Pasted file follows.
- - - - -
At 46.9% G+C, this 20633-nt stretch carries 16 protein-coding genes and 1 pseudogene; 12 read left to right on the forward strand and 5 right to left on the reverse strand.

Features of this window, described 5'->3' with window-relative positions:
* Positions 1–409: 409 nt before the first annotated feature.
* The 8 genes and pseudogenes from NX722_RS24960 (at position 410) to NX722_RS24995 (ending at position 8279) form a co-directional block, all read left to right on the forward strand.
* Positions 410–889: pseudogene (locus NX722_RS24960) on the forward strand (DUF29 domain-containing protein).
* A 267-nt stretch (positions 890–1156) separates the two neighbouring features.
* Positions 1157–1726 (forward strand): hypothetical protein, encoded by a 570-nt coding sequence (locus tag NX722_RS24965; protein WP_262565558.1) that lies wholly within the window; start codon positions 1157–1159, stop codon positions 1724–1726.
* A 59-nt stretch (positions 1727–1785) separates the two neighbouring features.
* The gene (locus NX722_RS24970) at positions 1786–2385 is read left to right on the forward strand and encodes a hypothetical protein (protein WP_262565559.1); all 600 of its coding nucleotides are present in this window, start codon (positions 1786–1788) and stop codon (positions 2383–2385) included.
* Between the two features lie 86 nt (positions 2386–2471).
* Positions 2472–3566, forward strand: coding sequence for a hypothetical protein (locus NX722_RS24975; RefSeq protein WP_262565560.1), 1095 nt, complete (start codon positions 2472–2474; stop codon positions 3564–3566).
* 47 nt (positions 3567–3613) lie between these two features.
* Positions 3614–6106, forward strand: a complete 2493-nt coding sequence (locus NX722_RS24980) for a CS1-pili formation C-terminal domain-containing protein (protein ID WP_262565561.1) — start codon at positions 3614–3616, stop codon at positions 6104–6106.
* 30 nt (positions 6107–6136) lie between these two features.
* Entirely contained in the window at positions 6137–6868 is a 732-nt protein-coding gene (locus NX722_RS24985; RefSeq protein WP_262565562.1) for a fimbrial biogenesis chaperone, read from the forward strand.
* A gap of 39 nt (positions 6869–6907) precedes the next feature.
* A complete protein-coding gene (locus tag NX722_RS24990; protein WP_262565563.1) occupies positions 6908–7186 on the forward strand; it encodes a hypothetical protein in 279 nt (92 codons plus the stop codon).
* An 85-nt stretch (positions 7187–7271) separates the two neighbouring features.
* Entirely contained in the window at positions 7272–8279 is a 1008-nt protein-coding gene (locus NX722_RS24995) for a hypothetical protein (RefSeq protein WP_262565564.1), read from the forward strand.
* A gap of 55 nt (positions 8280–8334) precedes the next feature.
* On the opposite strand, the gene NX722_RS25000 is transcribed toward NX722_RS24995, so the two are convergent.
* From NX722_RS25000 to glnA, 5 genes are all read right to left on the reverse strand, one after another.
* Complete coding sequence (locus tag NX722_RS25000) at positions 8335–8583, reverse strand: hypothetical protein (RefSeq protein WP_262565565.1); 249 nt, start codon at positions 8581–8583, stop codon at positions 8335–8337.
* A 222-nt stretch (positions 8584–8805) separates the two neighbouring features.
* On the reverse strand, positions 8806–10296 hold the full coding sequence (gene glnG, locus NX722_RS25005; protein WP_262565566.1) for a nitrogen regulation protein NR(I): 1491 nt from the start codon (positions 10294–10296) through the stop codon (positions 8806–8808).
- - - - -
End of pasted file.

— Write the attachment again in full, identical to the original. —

At 46.9% G+C, this 20633-nt stretch carries 16 protein-coding genes and 1 pseudogene; 12 read left to right on the forward strand and 5 right to left on the reverse strand.

Features of this window, described 5'->3' with window-relative positions:
* Positions 1–409: 409 nt before the first annotated feature.
* The 8 genes and pseudogenes from NX722_RS24960 (at position 410) to NX722_RS24995 (ending at position 8279) form a co-directional block, all read left to right on the forward strand.
* Positions 410–889: pseudogene (locus NX722_RS24960) on the forward strand (DUF29 domain-containing protein).
* A 267-nt stretch (positions 890–1156) separates the two neighbouring features.
* Positions 1157–1726 (forward strand): hypothetical protein, encoded by a 570-nt coding sequence (locus tag NX722_RS24965; protein WP_262565558.1) that lies wholly within the window; start codon positions 1157–1159, stop codon positions 1724–1726.
* A 59-nt stretch (positions 1727–1785) separates the two neighbouring features.
* The gene (locus NX722_RS24970) at positions 1786–2385 is read left to right on the forward strand and encodes a hypothetical protein (protein WP_262565559.1); all 600 of its coding nucleotides are present in this window, start codon (positions 1786–1788) and stop codon (positions 2383–2385) included.
* Between the two features lie 86 nt (positions 2386–2471).
* Positions 2472–3566, forward strand: coding sequence for a hypothetical protein (locus NX722_RS24975; RefSeq protein WP_262565560.1), 1095 nt, complete (start codon positions 2472–2474; stop codon positions 3564–3566).
* 47 nt (positions 3567–3613) lie between these two features.
* Positions 3614–6106, forward strand: a complete 2493-nt coding sequence (locus NX722_RS24980) for a CS1-pili formation C-terminal domain-containing protein (protein ID WP_262565561.1) — start codon at positions 3614–3616, stop codon at positions 6104–6106.
* 30 nt (positions 6107–6136) lie between these two features.
* Entirely contained in the window at positions 6137–6868 is a 732-nt protein-coding gene (locus NX722_RS24985; RefSeq protein WP_262565562.1) for a fimbrial biogenesis chaperone, read from the forward strand.
* A gap of 39 nt (positions 6869–6907) precedes the next feature.
* A complete protein-coding gene (locus tag NX722_RS24990; protein WP_262565563.1) occupies positions 6908–7186 on the forward strand; it encodes a hypothetical protein in 279 nt (92 codons plus the stop codon).
* An 85-nt stretch (positions 7187–7271) separates the two neighbouring features.
* Entirely contained in the window at positions 7272–8279 is a 1008-nt protein-coding gene (locus NX722_RS24995) for a hypothetical protein (RefSeq protein WP_262565564.1), read from the forward strand.
* A gap of 55 nt (positions 8280–8334) precedes the next feature.
* On the opposite strand, the gene NX722_RS25000 is transcribed toward NX722_RS24995, so the two are convergent.
* From NX722_RS25000 to glnA, 5 genes are all read right to left on the reverse strand, one after another.
* Complete coding sequence (locus tag NX722_RS25000) at positions 8335–8583, reverse strand: hypothetical protein (RefSeq protein WP_262565565.1); 249 nt, start codon at positions 8581–8583, stop codon at positions 8335–8337.
* A 222-nt stretch (positions 8584–8805) separates the two neighbouring features.
* On the reverse strand, positions 8806–10296 hold the full coding sequence (gene glnG, locus NX722_RS25005; protein WP_262565566.1) for a nitrogen regulation protein NR(I): 1491 nt from the start codon (positions 10294–10296) through the stop codon (positions 8806–8808).